(b) May 26, Smith again denies polygamy: "What a thing it is for a man to be accused of committing adultery, and having seven wives, when I can only find one. I am the same man, and as innocent as I was fourteen years ago; and I can prove them all perjurers" (History of the Church, Vol. 6, p. 411). (See 1838c cross-dates.)

(c) June 7, first and only copy of the Nauvoo Expositor published. Accuses Smith of practicing polygamy and teaching polytheism. (See 1838c cross-dates.)

(d) June 16, Joseph Smith preaches on the plurality of Gods: "I have always declared God to be a distinct personage, Jesus Christ a separate and distinct personage from God the Father, and the Holy Ghost was a distinct personage and a Spirit: and these three constitute three distinct personages and three Gods" (History of the Church, Vol. 6, p. 474) (See 1829, 1842a, 1844a.)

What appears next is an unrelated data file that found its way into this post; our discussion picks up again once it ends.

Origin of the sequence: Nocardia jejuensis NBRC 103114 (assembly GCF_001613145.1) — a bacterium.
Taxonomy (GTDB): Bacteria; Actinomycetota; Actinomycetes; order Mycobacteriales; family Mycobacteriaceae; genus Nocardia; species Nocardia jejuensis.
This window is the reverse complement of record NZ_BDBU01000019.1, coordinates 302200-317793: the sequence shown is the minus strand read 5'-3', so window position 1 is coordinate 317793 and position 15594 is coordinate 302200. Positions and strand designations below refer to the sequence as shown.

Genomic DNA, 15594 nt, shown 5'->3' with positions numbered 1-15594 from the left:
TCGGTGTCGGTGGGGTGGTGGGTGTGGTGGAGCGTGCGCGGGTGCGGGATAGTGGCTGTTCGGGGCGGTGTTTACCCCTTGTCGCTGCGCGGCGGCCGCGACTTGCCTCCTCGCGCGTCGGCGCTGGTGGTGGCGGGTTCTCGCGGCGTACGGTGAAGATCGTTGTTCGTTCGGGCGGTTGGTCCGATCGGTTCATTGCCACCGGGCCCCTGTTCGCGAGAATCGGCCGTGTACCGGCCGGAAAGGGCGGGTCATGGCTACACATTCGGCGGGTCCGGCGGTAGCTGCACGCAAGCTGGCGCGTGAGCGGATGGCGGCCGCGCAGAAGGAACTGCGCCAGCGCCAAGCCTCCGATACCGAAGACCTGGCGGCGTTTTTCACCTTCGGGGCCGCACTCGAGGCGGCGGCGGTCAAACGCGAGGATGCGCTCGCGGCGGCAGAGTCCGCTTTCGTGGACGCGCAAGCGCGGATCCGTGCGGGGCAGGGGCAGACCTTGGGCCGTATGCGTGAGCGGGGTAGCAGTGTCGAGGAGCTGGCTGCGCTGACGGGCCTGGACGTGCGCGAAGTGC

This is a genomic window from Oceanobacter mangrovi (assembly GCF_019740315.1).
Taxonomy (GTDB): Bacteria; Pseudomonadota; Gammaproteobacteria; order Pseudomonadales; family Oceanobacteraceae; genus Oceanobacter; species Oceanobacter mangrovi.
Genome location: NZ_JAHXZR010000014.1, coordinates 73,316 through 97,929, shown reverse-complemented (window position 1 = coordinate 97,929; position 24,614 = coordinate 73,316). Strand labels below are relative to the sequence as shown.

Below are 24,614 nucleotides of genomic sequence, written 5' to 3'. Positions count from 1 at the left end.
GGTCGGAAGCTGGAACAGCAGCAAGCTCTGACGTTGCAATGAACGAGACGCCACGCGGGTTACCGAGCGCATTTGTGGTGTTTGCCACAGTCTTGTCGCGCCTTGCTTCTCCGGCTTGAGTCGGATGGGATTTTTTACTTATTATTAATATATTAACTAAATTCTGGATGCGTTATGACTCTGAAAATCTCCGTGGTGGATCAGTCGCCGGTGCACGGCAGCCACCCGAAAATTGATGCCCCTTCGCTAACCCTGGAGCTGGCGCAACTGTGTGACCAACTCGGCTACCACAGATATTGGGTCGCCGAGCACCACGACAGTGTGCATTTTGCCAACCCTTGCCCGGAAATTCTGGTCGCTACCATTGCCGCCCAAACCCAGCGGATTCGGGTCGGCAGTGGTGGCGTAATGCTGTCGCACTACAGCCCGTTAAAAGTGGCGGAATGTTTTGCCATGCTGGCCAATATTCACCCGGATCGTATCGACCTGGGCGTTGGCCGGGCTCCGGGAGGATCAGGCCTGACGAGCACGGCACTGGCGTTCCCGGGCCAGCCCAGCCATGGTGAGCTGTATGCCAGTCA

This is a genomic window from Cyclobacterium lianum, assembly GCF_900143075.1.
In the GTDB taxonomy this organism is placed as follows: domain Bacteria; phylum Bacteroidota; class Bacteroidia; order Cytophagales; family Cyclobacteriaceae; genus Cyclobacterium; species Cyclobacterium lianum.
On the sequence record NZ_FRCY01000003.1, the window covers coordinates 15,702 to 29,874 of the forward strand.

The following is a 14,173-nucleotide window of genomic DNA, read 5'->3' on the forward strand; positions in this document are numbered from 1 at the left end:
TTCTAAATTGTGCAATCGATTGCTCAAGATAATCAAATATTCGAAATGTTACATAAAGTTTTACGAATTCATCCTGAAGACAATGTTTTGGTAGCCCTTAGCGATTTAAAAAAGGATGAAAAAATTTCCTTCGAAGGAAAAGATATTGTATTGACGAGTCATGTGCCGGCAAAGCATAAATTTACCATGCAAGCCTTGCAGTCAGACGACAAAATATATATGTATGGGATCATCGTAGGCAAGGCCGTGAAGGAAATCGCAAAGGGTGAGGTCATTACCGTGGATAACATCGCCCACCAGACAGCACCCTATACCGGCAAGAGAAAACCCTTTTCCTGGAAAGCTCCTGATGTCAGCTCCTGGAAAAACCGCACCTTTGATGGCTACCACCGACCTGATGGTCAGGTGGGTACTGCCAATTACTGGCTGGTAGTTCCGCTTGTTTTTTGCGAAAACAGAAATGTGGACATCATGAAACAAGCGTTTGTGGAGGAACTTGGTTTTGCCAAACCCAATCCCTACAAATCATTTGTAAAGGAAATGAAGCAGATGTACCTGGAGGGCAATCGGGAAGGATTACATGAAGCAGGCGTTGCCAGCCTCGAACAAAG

(e) June 27, mob attacks jail in Carthage, Illinois, where Joseph Smith and others are being held on charges of treason. Overwhelmed in an obviously unfairly matched gunfight, Joseph Smith nevertheless kills two men and wounds a third with a small pistol previously smuggled into the prison. Both Joseph Smith and his brother Hyrum are killed (History of the Church, Vol. 7, p. 103). The mob's action is inexcusable. But fighting for his life with an illegally obtained weapon, Joseph cannot legitimately be called a martyr in the sense with which that word has been applied down through the centuries to Christian martyrs who were willing to suffer death for their faith.

(f) Several splinter groups break off from main group in Nauvoo during the next few years (see Shields, Divergent Paths of the Restoration).